In terms of tone, Indiana Jones and the Last Crusade can be compared more easily to the first installment in the series. It’s a lighthearted affair much like Raiders of the Lost Ark, filled with jokes, fun, and a good time. Unlike Temple of Doom, this film isn’t going to frighten anyone. It’s the best film in the series, too, fixing all of the problems that previous films had and not adding any into the mix. It’s exactly what you should want in an Indiana Jones movie.
This is a direct sequel to Raiders, picking up a few years later. Indiana Jones (Harrison Ford continues with the whip and fedora) is still teaching college, but after a colleague informs him that the Holy Grail is out there, and that Jones is needed in order to find it — and locate the man previously heading the investigation, who has now disappeared — Indy sets out on another adventure. He doesn’t want to at the beginning, but after learning that the man who disappeared is his estranged father (played by Sean Connery), he heads out to look for both the man and the chalice.
The pair is quickly reunited, because why would you leave Sean Connery out of the picture for very long? From there, it’s almost elementary what has to happen. Clues will be found, puzzles solved, bad guys — this time it’s the Nazis again — will be fought, and the Holy Grail will either be found or not. It’s all about how each of these stages plays out, and about how much fun the characters are having while going through the motions. In this case, it’s a lot.
There are actually a couple of character twists this time around. The earlier, which I won’t consider a spoiler, comes in the form of the only important woman in the film, Dr. Elsa Schneider (Alison Doody). She initially looks to be filling the Marion/Willie role as the love interest, but soon betrays Indy and leaves him and his father for dead. She’s one of two main villains, the other being Walter Donovan (Julian Glover), both of whom work with the Nazis in hopes that they’ll be able to find the Grail and live forever.
So, thankfully, there is no love interest this time around. I don’t recall what happened to Marion from the first film — a line of dialogue might have told us but I might have missed it — but that role gets filled by Connery anyway. He’s somewhat helpless, and has great chemistry with Ford, so he does the job perfectly. He provides a lot of comic relief, too, and even gets in on the action once in a while. He’s the perfect sidekick, especially because the relationship between him and Indy ends up being a focal point.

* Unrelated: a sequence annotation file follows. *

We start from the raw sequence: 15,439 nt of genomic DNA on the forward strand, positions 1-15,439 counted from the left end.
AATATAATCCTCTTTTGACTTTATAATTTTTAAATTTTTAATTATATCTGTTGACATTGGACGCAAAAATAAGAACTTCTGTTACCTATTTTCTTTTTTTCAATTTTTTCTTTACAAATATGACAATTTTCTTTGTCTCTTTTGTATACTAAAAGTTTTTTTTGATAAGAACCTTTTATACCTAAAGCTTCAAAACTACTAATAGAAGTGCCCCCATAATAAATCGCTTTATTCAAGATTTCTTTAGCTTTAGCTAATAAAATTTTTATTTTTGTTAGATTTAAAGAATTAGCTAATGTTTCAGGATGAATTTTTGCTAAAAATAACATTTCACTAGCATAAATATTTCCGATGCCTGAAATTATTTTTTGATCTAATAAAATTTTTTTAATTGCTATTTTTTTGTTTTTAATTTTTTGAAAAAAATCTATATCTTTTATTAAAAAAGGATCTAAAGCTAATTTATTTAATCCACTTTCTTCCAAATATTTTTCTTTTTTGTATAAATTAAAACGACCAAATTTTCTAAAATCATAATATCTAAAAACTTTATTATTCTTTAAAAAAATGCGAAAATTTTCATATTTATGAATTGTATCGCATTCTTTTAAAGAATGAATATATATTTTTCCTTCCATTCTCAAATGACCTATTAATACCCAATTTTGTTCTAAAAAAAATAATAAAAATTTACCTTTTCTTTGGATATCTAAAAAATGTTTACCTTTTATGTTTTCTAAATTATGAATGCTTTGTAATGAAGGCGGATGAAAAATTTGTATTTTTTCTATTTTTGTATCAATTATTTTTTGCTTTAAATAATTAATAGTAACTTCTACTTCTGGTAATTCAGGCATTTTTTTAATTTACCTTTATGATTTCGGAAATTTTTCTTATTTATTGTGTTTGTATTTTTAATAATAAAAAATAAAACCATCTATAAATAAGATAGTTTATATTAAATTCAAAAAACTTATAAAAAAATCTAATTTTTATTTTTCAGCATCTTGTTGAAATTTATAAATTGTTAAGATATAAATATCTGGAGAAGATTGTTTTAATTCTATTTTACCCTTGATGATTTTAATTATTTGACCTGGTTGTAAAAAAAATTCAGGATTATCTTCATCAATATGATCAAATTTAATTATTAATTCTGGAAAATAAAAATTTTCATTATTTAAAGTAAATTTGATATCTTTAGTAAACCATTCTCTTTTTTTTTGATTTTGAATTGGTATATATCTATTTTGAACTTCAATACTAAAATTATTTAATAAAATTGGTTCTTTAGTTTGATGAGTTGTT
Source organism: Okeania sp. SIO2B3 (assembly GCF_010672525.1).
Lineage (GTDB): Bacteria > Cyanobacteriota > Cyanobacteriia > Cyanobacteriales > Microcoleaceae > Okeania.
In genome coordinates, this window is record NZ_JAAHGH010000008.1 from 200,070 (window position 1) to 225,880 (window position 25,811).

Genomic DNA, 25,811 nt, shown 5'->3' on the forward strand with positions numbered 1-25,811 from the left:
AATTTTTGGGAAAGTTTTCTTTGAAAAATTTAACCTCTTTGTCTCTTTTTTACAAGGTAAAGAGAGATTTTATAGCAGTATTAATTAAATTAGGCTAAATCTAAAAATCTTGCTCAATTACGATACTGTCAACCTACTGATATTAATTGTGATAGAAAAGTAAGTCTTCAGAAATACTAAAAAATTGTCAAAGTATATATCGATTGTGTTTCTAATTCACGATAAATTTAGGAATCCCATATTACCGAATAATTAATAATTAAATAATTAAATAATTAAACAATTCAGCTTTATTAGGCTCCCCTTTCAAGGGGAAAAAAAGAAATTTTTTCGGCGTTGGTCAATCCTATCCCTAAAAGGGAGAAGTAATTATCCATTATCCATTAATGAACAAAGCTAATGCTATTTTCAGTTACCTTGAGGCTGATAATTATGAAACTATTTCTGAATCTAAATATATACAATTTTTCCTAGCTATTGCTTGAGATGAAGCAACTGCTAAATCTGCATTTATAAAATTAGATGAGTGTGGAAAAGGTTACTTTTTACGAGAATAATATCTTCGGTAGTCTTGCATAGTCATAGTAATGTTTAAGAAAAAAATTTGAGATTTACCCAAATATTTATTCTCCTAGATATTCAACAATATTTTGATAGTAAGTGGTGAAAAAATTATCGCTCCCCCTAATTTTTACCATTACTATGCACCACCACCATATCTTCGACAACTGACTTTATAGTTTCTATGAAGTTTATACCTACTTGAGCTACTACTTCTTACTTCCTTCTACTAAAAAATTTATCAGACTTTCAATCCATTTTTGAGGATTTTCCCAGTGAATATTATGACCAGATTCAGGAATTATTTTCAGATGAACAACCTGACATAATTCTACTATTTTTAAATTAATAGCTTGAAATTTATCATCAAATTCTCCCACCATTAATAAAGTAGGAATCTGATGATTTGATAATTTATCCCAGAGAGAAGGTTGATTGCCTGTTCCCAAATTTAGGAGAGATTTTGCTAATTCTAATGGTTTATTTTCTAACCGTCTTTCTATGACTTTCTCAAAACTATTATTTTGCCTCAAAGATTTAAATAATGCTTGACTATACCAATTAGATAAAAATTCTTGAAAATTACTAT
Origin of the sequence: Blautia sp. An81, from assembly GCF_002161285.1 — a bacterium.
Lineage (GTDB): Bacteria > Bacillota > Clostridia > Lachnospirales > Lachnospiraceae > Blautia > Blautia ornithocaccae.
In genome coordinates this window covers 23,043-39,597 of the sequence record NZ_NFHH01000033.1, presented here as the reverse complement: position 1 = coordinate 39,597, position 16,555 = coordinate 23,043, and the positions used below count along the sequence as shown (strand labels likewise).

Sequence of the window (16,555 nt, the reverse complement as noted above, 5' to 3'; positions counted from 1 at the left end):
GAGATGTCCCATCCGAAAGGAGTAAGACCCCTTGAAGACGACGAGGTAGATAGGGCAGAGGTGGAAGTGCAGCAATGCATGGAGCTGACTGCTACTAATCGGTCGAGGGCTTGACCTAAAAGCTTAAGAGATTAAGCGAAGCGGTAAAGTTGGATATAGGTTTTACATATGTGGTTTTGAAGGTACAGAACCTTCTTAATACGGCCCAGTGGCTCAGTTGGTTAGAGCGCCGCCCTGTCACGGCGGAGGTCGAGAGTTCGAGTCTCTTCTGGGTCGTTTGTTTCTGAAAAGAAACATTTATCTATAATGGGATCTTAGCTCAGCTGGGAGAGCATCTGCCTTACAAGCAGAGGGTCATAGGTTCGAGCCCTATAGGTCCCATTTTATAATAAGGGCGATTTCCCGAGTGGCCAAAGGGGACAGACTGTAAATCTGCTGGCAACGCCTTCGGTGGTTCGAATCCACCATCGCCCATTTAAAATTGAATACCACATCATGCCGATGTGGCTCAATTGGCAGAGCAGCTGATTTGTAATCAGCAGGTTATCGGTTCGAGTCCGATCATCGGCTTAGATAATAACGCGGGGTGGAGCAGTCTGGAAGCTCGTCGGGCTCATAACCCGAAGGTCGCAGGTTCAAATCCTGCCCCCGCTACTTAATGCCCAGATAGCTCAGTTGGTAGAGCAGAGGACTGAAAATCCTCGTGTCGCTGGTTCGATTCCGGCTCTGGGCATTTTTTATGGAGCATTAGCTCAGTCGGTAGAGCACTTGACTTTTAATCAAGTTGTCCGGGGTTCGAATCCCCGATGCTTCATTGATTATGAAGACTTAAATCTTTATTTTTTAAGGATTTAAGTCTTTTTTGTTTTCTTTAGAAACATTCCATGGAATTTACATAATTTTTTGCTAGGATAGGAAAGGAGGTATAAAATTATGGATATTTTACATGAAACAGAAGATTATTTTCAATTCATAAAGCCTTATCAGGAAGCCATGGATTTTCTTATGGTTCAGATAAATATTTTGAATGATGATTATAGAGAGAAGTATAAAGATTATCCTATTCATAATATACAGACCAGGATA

There are a couple of strong heart-to-heart conversations that take place between the two characters that allows you to understand Indy’s childhood. There’s a scene early on showing us how Indy got the whip and fedora (and his fear of snakes), but it doesn’t delve into the relationship between him and his father. We learn early on, and then we find out that what Indy really wants, even more than finding the Grail, is to finally have a real relationship with his father. Isn’t that sweet?
More action is in this film than in the previous one, which I’m thankful for. Temple of Doom wasn’t boring by any means, but the nonstop, breakneck pacing of Raiders wasn’t quite there. It is here. Once Indy and his father get going, there’s no stopping them. The stunts and action scenes are still very creative and enjoyable, and there isn’t a lot of time to rest. And unlike the first film, the ending doesn’t feel like a cheat; the characters directly impact it, and it also resolves pretty much everything that is important.
That solves the problem from the first movie. The second movie had worse supporting characters than Raiders did. That’s also solved. Sean Connery’s involvement is enough to ensure that, but then you add in Doody’s villain and John Rhys-Davies’ reprisal of his role in the first film, and you’re golden. And while it fixes the two major issues from the first two movies, it doesn’t introduce any new problems. All of the things that worked earlier worked in this one, too, with nothing regressing or becoming stale.
If I have to find a complaint, it’s that the prologue/flashback scene was a bit contrived. So, he gets everything that he needs to become our hero in one day? Right, like I’ll believe that. I say this somewhat sarcastically, because it makes for a fine back story even if it is a bit too easy. In fact, not including it would have shortened the running time and not brought this complaint up at all. Maybe it wasn’t necessary at all, although I suppose, all in all, I was glad it was included.
Indiana Jones and the Last Crusade is exactly what is needed out of an Indiana Jones movie. It’s action-packed, it’s funny, it has strong and enjoyable characters, and it never gets boring. It’s the strongest of the first three films in the series, and because of how well Connery and Ford work together, it’s a very, very fun film. It’s more tonally similar to the first film, which is probably a good thing, and it’s recommended very highly.